3) Some plonker, sitting right behind 4 bighorn sheep peeping his horn over and over and over to try and get the sheep to move! They were only on one side of the road - he could quite simple have slowly driven around them! Whats worse is that he got so close to them that they got a fright and ran away in all directions - what a complete idiot!
Be warned that there are lots of these people around - they should all be completely ashamed of themselves!
We are proud to say that we never put any wildlife or ourselves in danger at any time and paid complete attention to all signs at all times - after all, thats what they are there for!
I went on a tour up to Johnson's Canyon. On the way theere was an elk standing near the side of the road, so the tour guide stopped the bus to explain and let us take pictures.
when asked why he wasn't letting us off the bus to get a closer look and get better pictures he explained that elk are the most dangerous animals in the Banff area. While 9 times out of 10 elk will be calm and harmless, it really sucks to be #10 and end up in the hospital for months with a punctured lung, or worse. He said he'd rather take on a grizzly than tangle with an angry elk.
This photo is not real, it is a dramatization of events that I observed firsthand in Banff. The actors are trained professionals. Do not try this at home.
Seriously, I doctored this picture in photoshop to show my wife Becky next to an elk. But in Banff we observed a man coaxing his wife (or girlfriend) ever closer to a male elk so that finally she was within an arm's distance of the elk. The elk could have caused serious damage. National Parks are not petting zoos. I don't understand why people want to get so darn close.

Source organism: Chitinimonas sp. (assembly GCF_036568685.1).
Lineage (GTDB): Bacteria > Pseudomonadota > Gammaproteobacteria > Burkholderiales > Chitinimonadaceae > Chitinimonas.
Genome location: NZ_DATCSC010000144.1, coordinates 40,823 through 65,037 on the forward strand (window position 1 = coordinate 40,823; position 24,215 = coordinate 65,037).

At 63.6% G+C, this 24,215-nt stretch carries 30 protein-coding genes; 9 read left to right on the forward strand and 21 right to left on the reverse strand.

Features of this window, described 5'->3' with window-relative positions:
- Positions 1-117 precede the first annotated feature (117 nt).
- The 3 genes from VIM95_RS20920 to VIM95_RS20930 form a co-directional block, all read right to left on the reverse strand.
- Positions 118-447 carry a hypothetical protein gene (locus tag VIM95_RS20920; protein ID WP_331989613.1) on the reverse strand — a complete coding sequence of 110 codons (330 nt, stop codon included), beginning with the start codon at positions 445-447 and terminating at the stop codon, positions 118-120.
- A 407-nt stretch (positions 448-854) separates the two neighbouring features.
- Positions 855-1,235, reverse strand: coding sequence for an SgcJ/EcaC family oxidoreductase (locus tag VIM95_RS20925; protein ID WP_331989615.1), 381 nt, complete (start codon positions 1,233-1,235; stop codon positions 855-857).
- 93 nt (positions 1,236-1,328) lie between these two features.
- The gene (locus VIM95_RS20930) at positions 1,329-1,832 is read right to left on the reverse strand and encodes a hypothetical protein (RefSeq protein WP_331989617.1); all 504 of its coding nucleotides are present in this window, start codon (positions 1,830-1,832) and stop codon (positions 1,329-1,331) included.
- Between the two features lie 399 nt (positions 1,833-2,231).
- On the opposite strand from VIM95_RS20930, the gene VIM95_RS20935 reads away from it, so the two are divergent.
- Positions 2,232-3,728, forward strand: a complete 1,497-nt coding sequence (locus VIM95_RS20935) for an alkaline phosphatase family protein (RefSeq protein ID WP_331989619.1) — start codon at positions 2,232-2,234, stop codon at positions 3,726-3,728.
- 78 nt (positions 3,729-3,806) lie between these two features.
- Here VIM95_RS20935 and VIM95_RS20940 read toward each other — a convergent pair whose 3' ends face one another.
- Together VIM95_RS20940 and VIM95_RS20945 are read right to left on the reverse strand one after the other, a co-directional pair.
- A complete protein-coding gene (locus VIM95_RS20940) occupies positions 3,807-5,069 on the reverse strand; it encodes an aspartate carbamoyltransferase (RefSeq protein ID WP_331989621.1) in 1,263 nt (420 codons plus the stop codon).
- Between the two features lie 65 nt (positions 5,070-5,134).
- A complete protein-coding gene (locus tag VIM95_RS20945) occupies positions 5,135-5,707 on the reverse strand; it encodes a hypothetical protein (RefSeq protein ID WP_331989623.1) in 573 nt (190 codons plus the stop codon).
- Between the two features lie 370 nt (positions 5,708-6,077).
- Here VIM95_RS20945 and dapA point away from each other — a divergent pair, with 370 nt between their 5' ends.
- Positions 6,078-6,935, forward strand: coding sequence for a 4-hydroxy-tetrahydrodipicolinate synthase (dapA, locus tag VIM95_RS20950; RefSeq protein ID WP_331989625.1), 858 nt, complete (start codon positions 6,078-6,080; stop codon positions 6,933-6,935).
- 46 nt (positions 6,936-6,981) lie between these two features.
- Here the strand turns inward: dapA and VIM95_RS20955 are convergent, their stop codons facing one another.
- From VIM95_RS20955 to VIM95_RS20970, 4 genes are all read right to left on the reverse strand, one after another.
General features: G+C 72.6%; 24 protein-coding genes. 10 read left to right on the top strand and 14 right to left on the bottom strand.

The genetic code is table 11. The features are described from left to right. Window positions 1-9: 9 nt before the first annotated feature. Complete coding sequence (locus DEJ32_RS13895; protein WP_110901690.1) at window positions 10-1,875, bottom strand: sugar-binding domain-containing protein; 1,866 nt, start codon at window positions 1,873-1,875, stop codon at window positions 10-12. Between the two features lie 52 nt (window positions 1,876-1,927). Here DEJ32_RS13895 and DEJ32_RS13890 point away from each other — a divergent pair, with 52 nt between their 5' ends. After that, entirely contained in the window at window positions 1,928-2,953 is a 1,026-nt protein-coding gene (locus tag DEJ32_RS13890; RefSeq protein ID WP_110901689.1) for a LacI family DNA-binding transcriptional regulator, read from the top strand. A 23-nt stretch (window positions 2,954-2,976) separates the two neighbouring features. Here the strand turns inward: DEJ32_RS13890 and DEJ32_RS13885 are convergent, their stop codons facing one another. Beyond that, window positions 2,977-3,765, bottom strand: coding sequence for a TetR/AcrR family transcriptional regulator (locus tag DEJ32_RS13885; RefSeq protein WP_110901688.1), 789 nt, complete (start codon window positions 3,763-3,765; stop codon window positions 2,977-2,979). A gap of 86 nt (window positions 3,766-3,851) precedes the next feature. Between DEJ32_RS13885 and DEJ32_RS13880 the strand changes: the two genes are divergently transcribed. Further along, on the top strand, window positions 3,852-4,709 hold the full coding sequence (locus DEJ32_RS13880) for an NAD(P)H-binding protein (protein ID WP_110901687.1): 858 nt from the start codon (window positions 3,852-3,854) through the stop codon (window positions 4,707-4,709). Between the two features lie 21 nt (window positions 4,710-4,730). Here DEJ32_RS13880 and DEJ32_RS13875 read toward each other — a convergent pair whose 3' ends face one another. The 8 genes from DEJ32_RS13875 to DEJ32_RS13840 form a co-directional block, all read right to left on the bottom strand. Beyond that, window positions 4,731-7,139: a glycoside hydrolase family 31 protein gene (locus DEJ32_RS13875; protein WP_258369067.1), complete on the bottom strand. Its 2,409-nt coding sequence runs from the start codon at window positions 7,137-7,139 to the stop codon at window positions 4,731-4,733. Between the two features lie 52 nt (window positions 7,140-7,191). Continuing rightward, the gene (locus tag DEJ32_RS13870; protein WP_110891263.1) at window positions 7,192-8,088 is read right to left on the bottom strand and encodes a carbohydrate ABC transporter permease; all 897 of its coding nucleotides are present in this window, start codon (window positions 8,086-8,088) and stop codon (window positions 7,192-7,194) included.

If it is important to you to get good close-up shots of wildlife (it was for me) then for goodness sakes get yourself the right equipment. The disposable kodak cameras are not going to get the job done. Nor are the standard lenses that come with a SLR.
This guy looks pretty close--but in reality I was standing behind my car a good distance away from him. I never approached an elk to get a better shot. I just waited until they positioned themselves in my line of sight and I zoomed.
Many idiots walked right up to the elk getting within ten feet or so. Again dangerous for the person and dangerous for the elk. I hate sounding like a shrew, but you cannot imagine how many times we saw people approaching the wildlife.
Banff is home to many grizzly bears, however, the park enompasses such a vast area that it is highly unlikely that any one visitor will come face to face with a grizzly. They do tend to move up into the high country and backcountry in the summer when visitors are most plentiful. There are exceptions. In 2002 a grizzly sow and her cubs frequented the Morraine Lake area and several of the trails in the Consolation Lakes area were deemed to be very dangerous and hikers were told to hike in groups of six or more.